In addition, in a previously undisclosed letter to the agency, Mr. Goldsmith put a temporary halt to waterboarding. But he left intact a secret companion memorandum from 2002 that actually authorized the harsh methods, leaving the C.I.A. free to use all its methods except waterboarding, including wall-slamming, face-slapping, stress positions and more.

Mr. Levin, now in private practice, won public praise with a 2004 memorandum that opened by declaring “torture is abhorrent.” But he also wrote a letter to the C.I.A that specifically approved waterboarding in August 2004, and he drafted much of Mr. Bradbury’s lengthy May 2005 opinion authorizing the 13 methods.

Mr. Comey, who had forced a 2004 showdown with White House officials over the National Security Agency’s surveillance program, concurred in that Bradbury opinion. His objections focused on a second legal opinion that authorized combinations of the methods. He expressed “grave reservations” and asked for a week to revise the memorandum, warning Mr. Gonzales that “it would come back to haunt him and the department,” Mr. Comey said in a 2005 e-mail message to Mr. Rosenberg.

Justice Department lawyers involved in the opinions felt torn between what was legal and what was advisable, Mr. Levin said. “Obviously you can only do that which is legal,” he said in a recent interview. “But that does not mean you should automatically do something simply because it is legal.”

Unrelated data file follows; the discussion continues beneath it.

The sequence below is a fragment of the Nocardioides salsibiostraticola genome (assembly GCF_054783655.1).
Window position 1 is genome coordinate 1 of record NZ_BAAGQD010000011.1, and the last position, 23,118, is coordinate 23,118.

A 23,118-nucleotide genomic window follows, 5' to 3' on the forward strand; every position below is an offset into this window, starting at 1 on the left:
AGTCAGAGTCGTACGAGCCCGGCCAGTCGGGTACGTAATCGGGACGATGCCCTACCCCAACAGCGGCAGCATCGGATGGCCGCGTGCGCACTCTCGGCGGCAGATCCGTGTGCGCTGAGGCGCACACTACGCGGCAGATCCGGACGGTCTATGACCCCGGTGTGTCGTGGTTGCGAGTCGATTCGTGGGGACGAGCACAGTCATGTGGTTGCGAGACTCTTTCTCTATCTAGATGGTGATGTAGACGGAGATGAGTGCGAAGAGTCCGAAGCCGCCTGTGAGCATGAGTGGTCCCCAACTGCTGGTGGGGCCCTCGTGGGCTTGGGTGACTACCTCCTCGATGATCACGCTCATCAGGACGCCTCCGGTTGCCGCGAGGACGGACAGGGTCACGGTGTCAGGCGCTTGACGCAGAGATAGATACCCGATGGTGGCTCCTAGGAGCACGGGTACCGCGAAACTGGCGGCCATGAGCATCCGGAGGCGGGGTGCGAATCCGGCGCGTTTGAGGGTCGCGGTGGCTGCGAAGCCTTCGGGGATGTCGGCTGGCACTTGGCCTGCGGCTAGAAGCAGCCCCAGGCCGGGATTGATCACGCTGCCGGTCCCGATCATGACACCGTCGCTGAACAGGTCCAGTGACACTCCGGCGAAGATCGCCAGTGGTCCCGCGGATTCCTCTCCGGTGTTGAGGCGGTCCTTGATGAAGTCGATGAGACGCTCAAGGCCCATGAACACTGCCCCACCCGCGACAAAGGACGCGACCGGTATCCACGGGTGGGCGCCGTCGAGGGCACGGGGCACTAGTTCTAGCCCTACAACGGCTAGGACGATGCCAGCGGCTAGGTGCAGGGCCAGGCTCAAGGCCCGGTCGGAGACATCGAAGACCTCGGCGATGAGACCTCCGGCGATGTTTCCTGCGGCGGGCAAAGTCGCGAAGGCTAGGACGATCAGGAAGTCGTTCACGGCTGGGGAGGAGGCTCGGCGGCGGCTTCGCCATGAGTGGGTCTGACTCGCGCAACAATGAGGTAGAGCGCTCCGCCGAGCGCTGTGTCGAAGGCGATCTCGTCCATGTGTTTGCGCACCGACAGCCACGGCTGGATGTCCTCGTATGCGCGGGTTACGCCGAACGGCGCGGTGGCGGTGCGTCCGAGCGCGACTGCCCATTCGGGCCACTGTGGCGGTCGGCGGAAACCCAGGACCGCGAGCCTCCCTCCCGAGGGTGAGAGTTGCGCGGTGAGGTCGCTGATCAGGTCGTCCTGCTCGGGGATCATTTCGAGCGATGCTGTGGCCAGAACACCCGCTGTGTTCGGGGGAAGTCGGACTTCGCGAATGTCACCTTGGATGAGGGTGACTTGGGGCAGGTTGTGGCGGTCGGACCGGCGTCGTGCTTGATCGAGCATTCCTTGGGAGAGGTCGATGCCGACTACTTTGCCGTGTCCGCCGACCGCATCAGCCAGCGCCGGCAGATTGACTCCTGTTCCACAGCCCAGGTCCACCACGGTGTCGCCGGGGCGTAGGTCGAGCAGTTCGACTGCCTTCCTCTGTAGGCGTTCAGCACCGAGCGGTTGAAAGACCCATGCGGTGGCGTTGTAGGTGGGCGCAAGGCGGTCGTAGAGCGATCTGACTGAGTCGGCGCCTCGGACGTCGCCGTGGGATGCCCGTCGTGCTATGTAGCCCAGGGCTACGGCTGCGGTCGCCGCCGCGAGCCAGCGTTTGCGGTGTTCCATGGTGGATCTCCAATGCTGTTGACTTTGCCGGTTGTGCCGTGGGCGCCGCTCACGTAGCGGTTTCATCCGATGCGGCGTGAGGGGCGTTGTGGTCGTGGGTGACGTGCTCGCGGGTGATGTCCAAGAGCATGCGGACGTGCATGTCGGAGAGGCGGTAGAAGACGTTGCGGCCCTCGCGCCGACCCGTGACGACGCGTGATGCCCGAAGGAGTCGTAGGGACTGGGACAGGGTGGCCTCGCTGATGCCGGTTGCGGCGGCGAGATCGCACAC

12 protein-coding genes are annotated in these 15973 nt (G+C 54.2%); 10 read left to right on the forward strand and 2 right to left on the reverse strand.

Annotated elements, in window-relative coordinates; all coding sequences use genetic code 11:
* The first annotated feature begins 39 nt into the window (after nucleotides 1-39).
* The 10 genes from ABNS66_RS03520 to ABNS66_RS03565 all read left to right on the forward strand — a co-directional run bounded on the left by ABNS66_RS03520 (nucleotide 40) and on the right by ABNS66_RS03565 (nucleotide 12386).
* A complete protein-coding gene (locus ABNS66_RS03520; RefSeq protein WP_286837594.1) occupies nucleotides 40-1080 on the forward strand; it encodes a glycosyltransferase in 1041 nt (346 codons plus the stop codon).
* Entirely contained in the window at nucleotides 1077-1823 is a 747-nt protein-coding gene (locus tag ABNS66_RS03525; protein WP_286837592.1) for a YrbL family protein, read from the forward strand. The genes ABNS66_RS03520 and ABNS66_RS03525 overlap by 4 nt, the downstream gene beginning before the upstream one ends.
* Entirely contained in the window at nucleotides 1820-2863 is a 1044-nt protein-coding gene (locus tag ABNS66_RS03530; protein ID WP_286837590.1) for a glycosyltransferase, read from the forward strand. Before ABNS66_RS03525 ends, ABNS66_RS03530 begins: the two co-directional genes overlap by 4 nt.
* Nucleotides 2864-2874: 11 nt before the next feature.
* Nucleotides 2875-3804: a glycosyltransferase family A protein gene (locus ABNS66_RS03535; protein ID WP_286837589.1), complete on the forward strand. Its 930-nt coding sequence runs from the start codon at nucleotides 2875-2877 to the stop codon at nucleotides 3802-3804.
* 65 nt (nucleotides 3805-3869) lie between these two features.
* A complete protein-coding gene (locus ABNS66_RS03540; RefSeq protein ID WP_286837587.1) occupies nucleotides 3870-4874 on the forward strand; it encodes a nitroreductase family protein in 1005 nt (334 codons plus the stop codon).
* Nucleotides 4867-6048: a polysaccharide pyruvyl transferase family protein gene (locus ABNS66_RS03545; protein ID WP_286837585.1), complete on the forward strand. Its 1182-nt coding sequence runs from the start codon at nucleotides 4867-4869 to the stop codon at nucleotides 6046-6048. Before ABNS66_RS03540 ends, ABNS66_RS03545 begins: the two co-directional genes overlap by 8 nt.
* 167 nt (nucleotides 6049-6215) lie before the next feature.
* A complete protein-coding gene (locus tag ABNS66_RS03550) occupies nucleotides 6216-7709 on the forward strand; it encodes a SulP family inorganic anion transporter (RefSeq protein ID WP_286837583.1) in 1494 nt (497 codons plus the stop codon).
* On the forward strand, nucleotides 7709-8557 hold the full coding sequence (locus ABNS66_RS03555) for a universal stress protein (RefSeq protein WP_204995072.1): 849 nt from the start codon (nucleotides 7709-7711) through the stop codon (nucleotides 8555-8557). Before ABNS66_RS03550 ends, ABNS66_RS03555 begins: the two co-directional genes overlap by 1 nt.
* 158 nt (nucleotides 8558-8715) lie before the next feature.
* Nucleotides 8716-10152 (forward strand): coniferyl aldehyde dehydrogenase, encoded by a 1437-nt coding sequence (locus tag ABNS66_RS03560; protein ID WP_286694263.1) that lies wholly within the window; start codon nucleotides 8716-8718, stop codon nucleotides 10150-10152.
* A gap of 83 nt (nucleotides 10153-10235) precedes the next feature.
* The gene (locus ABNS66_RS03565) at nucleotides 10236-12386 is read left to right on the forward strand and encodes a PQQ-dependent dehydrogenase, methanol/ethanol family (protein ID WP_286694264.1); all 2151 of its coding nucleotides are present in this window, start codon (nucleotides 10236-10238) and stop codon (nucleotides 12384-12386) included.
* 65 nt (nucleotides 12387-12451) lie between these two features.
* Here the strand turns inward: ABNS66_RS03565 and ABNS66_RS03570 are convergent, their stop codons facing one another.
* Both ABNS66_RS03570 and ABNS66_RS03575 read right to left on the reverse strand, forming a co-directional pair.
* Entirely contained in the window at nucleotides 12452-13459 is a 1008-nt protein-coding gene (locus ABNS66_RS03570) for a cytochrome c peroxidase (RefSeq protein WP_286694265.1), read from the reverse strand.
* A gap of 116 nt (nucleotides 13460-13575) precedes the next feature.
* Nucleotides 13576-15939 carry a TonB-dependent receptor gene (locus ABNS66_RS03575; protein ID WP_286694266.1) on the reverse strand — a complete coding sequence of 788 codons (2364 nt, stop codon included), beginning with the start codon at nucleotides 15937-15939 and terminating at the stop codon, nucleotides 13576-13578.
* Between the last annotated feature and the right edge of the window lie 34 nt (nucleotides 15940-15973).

The e-mail messages and documents provide new details about a critical year in the interrogation saga, beginning in mid-2004. The C.I.A. inspector general had questioned the legality and effectiveness of the harsh methods, prompting a review of the program. Under intense White House pressure, the Justice Department lawyers in May 2005 approved a series of opinions that reauthorized the harshest practices.

The lawyers had to interpret a 1994 antitorture law written largely with despotic foreign regimes in mind, but used starting in 2002, in effect, as a set of guidelines for American interrogators. The law defined torture as treatment “specifically intended to inflict severe physical or mental pain or suffering.” By that standard, a succession of Justice Department lawyers concluded that the C.I.A.’s methods did not constitute torture.

The only issues that provoked debate were waterboarding, which Mr. Goldsmith questioned, and some combinations of multiple techniques, which Mr. Comey resisted.

Some outside experts agree that the language of the 1994 law is strikingly narrow. “There’s no doubt whatsoever that a great deal of coercive treatment that most people would call torture is not prohibited by the federal antitorture statute,” said Benjamin Wittes, a Brookings Institution scholar who has studied interrogation policy.

But many believe that even under that law, the Justice Department should have recognized that waterboarding, at least, was torture. To argue otherwise, said Brian Z. Tamanaha, a St. John’s University law professor who has studied the interrogation memorandums, required “extraordinary contortions in language and legal analysis.”

Waterboarding, the near-drowning method that Mr. Obama has described as torture, was used on three operatives for Al Qaeda in 2002 and 2003. The C.I.A. never used the technique after it was reauthorized in 2005.